No, they're not really attacking, This isn't one of those Friday night, B-level science fiction horror movies! But, if you’ve lived in Florida any time at all, you’re aware that the extensive rains we’re having this month will lead to a larger than usual mosquito population in short order. In fact, Sarasota County is already warning their residents about an outbreak and taking specific measures to minimize the effect on their residents. This time last year, we were all talking about the Zika virus and how mosquitoes were instrumental in spreading it across South America and our own Sunshine State. But as we’ve mentioned in the past, Zika isn’t the only virus that the Aedes aegypti and Aedes albopictus are known to spread.
In fact, long before Zika was on our collective radar, we’ve known that those same mosquitoes are linked to the spread of dengue fever and Chikungunya virus, but we had no clear proof. Since the first mosquito-related case of Chikungunya virus was discovered in the Caribbean in 2013, more than a million cases have been reported, including almost 200 in the United States. But until recently, those were all attributed to travel-related circumstances. There are three strains of Chikungunya virus that have been genetically identified and named for their origins – West African, Asian and East-Central-South African (ECSA) Now, researchers have discovered a female Aedes aegypti mosquito in Brazil specifically carrying the East-Central-South African strain of Chikungunya virus. Luckily, none of the mosquitoes scientists captured for this sample tested positive for Zika or dengue.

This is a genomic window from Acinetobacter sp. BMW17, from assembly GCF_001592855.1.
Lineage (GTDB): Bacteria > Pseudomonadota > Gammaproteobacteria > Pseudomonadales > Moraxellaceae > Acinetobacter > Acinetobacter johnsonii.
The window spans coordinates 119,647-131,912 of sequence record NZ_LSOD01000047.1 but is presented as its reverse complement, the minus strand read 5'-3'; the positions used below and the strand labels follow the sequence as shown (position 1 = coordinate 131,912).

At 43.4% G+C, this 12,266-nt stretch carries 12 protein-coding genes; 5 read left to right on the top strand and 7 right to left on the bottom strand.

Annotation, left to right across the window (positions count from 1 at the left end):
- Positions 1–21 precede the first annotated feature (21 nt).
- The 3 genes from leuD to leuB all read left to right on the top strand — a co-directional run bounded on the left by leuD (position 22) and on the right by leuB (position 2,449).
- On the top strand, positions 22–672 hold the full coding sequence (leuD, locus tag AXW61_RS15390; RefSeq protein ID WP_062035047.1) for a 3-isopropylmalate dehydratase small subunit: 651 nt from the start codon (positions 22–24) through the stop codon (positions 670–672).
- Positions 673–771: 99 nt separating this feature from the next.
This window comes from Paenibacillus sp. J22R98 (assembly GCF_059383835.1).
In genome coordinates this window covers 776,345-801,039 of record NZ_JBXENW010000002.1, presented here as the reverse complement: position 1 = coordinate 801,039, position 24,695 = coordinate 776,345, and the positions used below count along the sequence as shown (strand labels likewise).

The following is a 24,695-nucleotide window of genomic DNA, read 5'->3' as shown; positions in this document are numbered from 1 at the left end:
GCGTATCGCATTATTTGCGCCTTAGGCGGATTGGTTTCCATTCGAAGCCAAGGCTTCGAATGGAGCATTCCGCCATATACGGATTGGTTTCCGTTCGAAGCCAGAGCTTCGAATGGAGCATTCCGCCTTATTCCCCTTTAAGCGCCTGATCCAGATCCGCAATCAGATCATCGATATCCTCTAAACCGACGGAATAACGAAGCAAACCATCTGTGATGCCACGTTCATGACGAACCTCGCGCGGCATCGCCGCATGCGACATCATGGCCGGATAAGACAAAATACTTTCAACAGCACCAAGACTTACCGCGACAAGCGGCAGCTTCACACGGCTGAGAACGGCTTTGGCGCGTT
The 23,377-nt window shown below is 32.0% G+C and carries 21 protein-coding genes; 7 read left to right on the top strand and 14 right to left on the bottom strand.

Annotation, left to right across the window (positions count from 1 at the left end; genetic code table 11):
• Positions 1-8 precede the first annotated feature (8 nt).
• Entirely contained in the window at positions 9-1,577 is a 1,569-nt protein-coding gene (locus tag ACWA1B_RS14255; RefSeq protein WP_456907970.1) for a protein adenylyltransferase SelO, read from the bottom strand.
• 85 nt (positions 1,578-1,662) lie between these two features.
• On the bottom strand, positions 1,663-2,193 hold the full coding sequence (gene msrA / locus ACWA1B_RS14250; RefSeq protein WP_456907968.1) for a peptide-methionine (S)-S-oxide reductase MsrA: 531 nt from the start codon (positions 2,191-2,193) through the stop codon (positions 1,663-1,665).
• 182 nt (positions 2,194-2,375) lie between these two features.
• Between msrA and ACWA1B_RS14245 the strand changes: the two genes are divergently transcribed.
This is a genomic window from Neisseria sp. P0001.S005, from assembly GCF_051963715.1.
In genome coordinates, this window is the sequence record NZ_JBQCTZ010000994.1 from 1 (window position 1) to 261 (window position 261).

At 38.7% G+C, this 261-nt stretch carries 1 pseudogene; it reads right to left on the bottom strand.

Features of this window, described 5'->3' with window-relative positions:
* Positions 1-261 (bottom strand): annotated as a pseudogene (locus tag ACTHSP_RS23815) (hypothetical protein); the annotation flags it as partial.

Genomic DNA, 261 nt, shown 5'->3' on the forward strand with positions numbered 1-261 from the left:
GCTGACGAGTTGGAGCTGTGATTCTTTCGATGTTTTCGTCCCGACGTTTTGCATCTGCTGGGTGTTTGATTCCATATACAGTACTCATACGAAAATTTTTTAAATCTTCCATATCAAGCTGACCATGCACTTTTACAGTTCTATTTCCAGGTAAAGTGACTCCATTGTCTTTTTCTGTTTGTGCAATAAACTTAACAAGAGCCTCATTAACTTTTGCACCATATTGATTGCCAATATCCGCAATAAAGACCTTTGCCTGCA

While Brazil might seem far away, it’s only a few miles as the mosquito flies. And proof of the virus present in a local mosquito there means that it could start spreading further north and that our own mosquitoes could have a higher likelihood of biting an infected person and then spreading it to the other hosts they snack on. A more troubling thought is that because of certain conditions in Brazil, it’s much easier for the virus to spread rapidly. Although people infected with the virus aren’t contagious, the mosquitoes don’t check anyone’s medical alert bracelet before biting down, allowing the virus to spread easily in highly populated, tightly packed communities.
It’s never our intention here at Good News Pest Solutions to spread fear, so this is just interesting information. But why not take precautions now to prevent potential problems in the future – not to mention, virus or not, nobody likes being nibbled on by a pregnant, hungry mosquito. That’s why we’re encouraging everyone to consider our exclusive No Bite Zones technology – the same all natural, organic solution they used to protect our athletes in Brazil last year. No Bite Zones uses a safe, natural process to transform the female mosquitoes from craving blood to feed the babies growing in their bellies, to complete vegans. And just as if they’re living in California, their offspring become vegans too! For life. That means fewer bites - period. And prettier flowers – since mosquitoes are the number two pollinators after bees. Contact us today to protect your family and pets from annoying – and potentially painful – mosquito bites. Because even if you’re living all the way down in Punta Gorda, you can’t avoid the mosquitoes – so teach them to avoid you!« Back to Blog
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